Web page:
Visit Sonoma County’s Historic Vineyards Through 20 Stunning Photographs

Press Democrat photographer Kent Porter opens a window into the beauty of the old-vine harvest.

Can a vineyard have a soul? For the growers and winemakers who work with Sonoma’s old vines, the answer is yes, it most definitely can. Enduring for generations, our historic vineyards convey a solidity and timelessness that reassures in this moment of uncertainty.

Photographer Kent Porter and writer Stacy Briscoe open a window into the beauty of the old-vine harvest and introduce us to a grassroots group of locals whose stewardship protects this rare and highly prized crop. Click through the above slideshow for photos. 

Winemaker Morgan Twain-Peterson of Bedrock Wine Co. has a deep obsession with Sonoma’s gnarliest oldvine vineyards. “These vines have survived two world wars, Prohibition, the change of consumer taste — and they’re still in the ground,” he says with a reverence he comes by honestly, having grown up in a prominent winemaking family. (As the story goes, he made his first wine, a Pinot Noir, at the tender age of 5.)

At a time when many aspects of our lives seem to be in a holding pattern due to circumstances beyond our control, these old vines represent a timelessness that comforts and reassures. Twain-Peterson calls their enduring nature a “Darwinian survival mechanism.” From a grower’s perspective, he explains, there are fundamental reasons these plants thrive: their root structures are deeper, the vines less susceptible to climactic changes, pests, and viruses.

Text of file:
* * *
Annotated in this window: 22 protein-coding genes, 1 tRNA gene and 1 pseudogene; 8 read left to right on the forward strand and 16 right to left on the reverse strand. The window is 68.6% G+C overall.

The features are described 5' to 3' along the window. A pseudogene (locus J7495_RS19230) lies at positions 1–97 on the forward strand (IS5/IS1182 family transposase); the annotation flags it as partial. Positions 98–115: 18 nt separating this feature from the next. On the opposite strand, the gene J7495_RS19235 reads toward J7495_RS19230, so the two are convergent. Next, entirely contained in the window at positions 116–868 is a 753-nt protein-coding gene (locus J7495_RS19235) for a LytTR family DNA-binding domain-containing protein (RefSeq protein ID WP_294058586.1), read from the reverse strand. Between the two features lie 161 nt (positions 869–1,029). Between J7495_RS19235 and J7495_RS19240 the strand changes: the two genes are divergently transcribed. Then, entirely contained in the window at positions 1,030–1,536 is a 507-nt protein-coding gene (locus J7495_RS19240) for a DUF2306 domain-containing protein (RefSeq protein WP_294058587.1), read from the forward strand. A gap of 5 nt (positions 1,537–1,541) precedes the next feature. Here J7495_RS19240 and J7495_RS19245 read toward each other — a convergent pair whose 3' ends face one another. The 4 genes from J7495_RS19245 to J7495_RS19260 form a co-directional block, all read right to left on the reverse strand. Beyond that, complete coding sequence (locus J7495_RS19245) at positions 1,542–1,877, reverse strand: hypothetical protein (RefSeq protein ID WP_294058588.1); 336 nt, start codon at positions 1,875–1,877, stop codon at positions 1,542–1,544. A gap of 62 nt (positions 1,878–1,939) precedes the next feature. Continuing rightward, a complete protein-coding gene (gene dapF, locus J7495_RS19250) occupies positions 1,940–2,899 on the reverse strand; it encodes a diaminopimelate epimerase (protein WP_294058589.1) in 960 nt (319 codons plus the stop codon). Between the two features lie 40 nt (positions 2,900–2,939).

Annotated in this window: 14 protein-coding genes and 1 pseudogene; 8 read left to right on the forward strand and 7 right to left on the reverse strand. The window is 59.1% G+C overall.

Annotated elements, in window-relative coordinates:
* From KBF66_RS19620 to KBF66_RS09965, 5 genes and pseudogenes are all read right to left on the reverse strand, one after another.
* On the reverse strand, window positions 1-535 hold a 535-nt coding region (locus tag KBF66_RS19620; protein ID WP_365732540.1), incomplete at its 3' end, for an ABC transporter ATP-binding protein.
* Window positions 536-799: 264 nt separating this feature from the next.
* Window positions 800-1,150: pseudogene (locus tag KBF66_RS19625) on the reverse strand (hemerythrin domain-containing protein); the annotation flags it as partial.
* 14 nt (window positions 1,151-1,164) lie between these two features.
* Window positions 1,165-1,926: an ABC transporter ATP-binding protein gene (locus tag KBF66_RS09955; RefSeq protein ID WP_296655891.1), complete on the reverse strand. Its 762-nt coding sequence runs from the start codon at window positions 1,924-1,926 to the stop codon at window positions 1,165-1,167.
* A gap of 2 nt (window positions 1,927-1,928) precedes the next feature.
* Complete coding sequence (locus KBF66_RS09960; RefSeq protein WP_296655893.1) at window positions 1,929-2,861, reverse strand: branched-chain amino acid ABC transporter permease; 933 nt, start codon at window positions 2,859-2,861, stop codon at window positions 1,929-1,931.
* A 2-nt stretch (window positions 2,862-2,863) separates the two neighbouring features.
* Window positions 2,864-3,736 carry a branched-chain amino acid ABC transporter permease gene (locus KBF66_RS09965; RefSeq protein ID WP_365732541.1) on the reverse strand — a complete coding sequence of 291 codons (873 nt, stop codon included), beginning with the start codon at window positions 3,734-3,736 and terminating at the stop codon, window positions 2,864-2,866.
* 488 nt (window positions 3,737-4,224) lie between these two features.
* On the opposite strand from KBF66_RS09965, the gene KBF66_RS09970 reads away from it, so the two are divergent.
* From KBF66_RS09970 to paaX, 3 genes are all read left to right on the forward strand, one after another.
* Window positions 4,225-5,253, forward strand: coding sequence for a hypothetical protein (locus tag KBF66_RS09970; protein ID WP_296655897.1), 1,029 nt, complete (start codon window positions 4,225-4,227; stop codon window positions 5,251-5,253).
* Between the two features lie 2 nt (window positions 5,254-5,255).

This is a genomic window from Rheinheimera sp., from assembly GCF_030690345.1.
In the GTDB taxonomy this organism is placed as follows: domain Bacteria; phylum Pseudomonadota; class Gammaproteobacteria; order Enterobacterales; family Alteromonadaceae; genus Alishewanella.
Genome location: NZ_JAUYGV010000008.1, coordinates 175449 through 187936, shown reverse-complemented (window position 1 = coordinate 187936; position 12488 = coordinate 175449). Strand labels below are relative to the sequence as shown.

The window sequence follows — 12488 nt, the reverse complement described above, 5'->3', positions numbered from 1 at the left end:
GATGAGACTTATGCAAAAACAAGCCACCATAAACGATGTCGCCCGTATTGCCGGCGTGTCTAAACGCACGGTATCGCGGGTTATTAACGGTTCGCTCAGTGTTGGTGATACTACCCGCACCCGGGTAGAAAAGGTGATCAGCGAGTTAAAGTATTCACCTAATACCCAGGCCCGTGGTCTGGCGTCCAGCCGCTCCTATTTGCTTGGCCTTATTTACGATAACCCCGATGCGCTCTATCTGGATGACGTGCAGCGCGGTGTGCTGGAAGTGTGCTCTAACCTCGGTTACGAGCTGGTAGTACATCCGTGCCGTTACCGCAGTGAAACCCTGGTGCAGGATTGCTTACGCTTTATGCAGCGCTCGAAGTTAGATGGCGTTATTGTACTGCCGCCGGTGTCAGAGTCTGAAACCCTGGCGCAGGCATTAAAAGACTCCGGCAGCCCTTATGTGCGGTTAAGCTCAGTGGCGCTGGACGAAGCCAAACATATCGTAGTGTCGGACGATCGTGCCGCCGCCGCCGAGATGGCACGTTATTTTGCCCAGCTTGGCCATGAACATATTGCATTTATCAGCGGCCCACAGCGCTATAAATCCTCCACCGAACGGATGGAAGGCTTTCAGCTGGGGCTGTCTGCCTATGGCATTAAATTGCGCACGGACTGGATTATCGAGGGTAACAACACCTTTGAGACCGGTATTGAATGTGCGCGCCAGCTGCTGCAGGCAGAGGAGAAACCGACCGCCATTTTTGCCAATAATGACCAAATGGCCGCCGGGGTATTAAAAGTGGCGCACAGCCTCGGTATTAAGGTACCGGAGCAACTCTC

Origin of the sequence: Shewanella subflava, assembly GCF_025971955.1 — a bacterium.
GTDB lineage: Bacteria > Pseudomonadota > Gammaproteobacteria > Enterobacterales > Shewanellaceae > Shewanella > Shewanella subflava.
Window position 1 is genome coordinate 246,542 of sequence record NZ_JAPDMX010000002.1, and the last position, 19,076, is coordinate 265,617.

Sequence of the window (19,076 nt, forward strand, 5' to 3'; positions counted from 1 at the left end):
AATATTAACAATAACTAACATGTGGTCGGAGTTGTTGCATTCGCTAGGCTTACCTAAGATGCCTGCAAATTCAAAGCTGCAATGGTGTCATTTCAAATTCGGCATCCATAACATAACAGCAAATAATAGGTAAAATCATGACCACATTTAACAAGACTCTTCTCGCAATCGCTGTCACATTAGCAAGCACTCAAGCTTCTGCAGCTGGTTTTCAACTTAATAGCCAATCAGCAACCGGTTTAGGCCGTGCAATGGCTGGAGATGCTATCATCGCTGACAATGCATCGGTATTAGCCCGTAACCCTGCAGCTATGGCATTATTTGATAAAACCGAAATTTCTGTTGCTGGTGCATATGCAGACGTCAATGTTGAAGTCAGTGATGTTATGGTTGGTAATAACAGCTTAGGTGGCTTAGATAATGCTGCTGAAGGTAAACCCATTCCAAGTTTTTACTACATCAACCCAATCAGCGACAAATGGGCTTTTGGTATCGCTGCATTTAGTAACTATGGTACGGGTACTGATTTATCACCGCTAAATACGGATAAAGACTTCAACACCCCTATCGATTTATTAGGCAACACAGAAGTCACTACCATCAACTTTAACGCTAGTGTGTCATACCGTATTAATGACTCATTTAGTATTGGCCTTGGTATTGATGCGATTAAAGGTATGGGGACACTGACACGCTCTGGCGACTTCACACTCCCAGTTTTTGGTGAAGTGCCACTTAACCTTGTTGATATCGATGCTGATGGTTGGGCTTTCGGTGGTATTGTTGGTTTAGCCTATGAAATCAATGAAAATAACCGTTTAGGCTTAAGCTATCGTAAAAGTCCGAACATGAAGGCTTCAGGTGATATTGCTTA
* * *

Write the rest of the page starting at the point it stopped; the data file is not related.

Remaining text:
“But I think the reason old vines do so well here is tradition,” he says.

Down a small lane near what is now Valley of the Moon Winery, Twain-Peterson’s 152-acre Bedrock Vineyard represents a chance for the winemaker to follow in the footsteps of history, quite literally. The vineyard was first planted in the 1850s by William Tecumseh Sherman and Joseph “Fighting Joe” Hooker, who both went on to prominent military careers during the Civil War. The vineyard was replanted in 1888 after an epidemic of phylloxera wiped out the original plantings. It’s these same 130-year-old vines that go into Twain-Peterson’s award-winning Bedrock Heritage wines.

Winemaker Mike Officer of Carlisle Winery & Vineyards shares those deep roots, living in the Russian River Valley among 11.2 acres of vines that are nearly a hundred years old. “I like history, genealogy, the people of the past. I like old things,” he laughs. He sources the fruit for his wines from several different historic vineyards around the county, but names Russian River Valley as the area of Sonoma with the most historic plantings and calls his neighborhood, the Piner-Olivet area, old vine “ground zero.”

In 2006 a number of vineyards in the Piner-Olivet area were sold to a private real estate investment firm, which ripped out the vines and re-planted with more profitable Pinot Noir. Officer was heartbroken; he had long-term relationships with many of the vineyards that were ripped out. “Twenty-two acres of beautiful old vines that created wonderful wine, just gone in one day,” Officer recalls. “And even though it was on a path I traveled at least several times a week, I had to take a detour — for many years — because I couldn’t even look at it.”

Officer’s heartbreak and his passion for old-vine vineyards were the impetus for the founding of the Historic Vineyard Society, a grassroots collective of growers and winemakers who protect these vines and promote the use of their fruit. “We were seeing this [ripping out of old vineyards] all over the place,” says Bedrock’s Twain-Peterson, who also helped found the group. “We were losing rare resources without any idea how much we were losing.”